If you don’t know where you are going, you might wind up someplace else.”
This quote, attributed to Yogi Berra, seems to be the central message in holistic planning. To get where you want to be, first set a goal and then test your actions against that goal.
Leonard Piggott, a holistic management trainer from Dysart, Sask., emphasized the importance of having a holistic goal when he spoke at a Regina conference hosted by Organic Crop Improvement Association Research and Education.
“Something about humanity is that until we have a holistic goal or quality of life statement, we keep messing it up,” said Piggott.
“We need the holistic goal to keep ourselves on track. A holistic goal is 100 percent about what you want, and zero percent about how to get there.”
For instance, the goal wouldn’t be about filling a certain number of sand bags; it would be about keeping homes dry.
A holistic goal has three main components:
Quality of life statement
What is really important to you? What motivates you? This is not about the money or the stuff but about what brings you satisfaction and what makes your life worthwhile. Of course, the goal will have to be revised as your unit (family, business, community) evolves.
Form of production
This is where you identify what you must produce to gain the quality of life you want. This isn’t what we normally consider as farming production; it should be kept open ended so as not to limit the options. For instance, if you want a balanced life, you may have to produce good time management. For most people, this will also include producing profit from meaningful work.
Future of resource base
What would your resource base look like if it were to sustain you in the production you describe to achieve the quality of life you want? This includes the land and the people.
Ecosystem processes are especially important parts of the resource base for farmers and ranchers.
They are responsible for the healthy functioning of the land and include water cycles, mineral cycles, energy flow and ecological succession. These all must be healthy to sustain quality of life.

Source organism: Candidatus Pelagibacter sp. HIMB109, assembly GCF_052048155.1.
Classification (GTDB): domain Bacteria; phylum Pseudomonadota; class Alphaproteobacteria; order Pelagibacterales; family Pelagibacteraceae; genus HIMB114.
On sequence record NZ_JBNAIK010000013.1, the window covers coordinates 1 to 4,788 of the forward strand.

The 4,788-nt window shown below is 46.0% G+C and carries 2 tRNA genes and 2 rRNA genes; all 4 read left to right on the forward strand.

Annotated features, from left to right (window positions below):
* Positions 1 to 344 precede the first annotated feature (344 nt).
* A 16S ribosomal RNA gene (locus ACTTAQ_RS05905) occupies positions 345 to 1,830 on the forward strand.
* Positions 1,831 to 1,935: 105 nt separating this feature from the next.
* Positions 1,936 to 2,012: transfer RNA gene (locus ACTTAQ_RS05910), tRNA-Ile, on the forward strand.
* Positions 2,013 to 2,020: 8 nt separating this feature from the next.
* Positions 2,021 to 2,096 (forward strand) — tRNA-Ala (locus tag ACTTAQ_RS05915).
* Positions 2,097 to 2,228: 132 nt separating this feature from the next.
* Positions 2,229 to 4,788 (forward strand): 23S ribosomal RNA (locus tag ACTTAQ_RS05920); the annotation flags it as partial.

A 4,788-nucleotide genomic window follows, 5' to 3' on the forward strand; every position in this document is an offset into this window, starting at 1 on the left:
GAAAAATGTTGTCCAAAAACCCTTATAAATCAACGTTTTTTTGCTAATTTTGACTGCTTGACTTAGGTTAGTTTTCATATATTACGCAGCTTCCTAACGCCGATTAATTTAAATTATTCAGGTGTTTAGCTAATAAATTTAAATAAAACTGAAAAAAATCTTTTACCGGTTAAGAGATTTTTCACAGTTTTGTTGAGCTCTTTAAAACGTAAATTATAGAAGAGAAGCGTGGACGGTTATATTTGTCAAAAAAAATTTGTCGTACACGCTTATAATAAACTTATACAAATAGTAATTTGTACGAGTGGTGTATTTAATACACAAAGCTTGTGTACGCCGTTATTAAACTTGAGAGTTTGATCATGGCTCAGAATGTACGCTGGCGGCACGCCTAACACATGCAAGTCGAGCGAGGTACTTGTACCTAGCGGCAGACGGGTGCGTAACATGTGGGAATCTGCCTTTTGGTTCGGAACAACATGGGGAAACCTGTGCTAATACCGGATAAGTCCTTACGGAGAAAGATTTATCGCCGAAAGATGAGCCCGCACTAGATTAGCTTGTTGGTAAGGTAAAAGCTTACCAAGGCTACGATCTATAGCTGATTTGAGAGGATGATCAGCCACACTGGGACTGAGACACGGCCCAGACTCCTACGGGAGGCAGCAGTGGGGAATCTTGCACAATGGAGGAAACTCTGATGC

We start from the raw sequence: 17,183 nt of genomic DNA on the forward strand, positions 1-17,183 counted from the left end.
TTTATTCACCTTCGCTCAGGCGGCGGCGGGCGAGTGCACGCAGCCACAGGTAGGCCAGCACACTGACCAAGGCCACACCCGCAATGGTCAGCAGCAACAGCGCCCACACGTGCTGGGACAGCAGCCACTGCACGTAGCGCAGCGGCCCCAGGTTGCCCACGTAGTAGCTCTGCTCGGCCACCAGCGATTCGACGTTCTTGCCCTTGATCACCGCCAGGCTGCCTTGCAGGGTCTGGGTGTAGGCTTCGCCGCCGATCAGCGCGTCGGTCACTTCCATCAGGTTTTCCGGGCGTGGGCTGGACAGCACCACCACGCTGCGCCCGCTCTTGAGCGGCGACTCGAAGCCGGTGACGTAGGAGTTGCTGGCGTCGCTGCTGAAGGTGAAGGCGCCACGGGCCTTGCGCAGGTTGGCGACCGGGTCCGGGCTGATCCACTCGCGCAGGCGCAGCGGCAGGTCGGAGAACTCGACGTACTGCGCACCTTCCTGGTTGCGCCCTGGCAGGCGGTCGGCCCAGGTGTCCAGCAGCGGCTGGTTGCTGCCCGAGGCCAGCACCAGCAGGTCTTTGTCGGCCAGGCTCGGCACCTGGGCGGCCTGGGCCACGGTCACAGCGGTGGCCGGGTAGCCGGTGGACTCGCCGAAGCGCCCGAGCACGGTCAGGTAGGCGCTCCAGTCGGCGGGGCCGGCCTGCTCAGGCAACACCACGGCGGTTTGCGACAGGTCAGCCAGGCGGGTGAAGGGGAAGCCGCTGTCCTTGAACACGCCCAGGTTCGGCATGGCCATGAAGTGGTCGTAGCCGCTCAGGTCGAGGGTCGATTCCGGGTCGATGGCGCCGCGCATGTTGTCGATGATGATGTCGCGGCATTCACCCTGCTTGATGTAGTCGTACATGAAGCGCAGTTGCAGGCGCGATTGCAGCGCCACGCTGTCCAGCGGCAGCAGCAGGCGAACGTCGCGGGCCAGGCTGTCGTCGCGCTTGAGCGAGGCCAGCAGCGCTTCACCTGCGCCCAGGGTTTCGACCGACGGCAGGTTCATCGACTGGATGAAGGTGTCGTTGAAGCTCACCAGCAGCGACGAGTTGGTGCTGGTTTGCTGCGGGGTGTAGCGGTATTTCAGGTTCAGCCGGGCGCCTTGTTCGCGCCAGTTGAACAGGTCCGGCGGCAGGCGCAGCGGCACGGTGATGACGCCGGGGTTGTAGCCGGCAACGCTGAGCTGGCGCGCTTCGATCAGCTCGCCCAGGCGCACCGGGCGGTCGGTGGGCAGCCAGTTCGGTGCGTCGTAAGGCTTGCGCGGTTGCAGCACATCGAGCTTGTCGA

Holistic management considers biodiversity as the key to maintaining water and mineral cycles. Perhaps this is why holistic management is stronger among livestock producers than grain producers.
Grain fields tend to be monocultures rather than places where diversity is encouraged.
“Exports break the mineral cycle, but we (grain farmers) export more soil than wheat,” Piggott said.
The holistic management system features tools to modify the environment, bringing it closer to a desired future resource base. Tools include technology, fire, rest, grazing, animal impact and living organisms as well as two human tools: money/labour and creativity.
These tools, with perhaps the exception of creativity, should be tested before use to be sure they are socially, economically and environmentally sound and that they help producers meet their holistic goals.
Tools shouldn’t be used in a way that interferes with natural cycling in the resource base.
Piggott said producers need to use the tools to address the root causes of our problems rather than just the symptoms.
For example, a person being repeatedly hit in the head with a stick doesn’t need an aspirin; he needs the hitting to stop. Many of our problems are like this once we take a closer look at them.
Monitoring is the final stage of the holistic management system.
Piggott recommended assuming we are wrong and then monitoring the outcomes to catch our mistakes. They can then be corrected, and the process repeated, with more planning, monitoring and correcting. This sort of fine tuning moves the management toward sustainability.
Piggott urged farmers to examine their systems and focus on working with nature and moving through natural succession to more sustainable systems.
Organic principles are based on working holistically with nature and biological cycling. Holistic management may help do it more effectively.
UPCOMING ORGANIC EVENTS
•June 24: Agriculture Canada field day at Beaverlodge Research Farm: beekeepers field day. Not specifically organic. For more information, contact Steve Pernal. 780-354-5135, steve. firstname.lastname@example.org
•July 16: Alberta Organic Producers Association, Lamont, Alta. For more information, contact Kathy Petterson, 780-939-5808 or email@example.com
•July 21: Organic Field Day held jointly by Semiarid Prairie Agriculture Research Centre, Swift Current, Sask., and OCIA Saskatchewan Chapter 8. For more information, contact Shannon Chant, 306-778-8291, or Shannon. firstname.lastname@example.org
•July 23: OCIA Saskatchewan Chapter 4, Moose Jaw, Sask., area. For more information, contact Robyn Haman, 306-781-4701, or email@example.com
•July 28: OCIA Saskatchewan Chapter 5, Birch Hills, Sask. For more information, contact Carol Lowndes, 306-327-4753, firstname.lastname@example.org
Brenda Frick, Ph. D., P. Ag. is an extension agrologist and researcher in organic agriculture. She welcomes your comments at 306-260-0663 or e-mail email@example.com.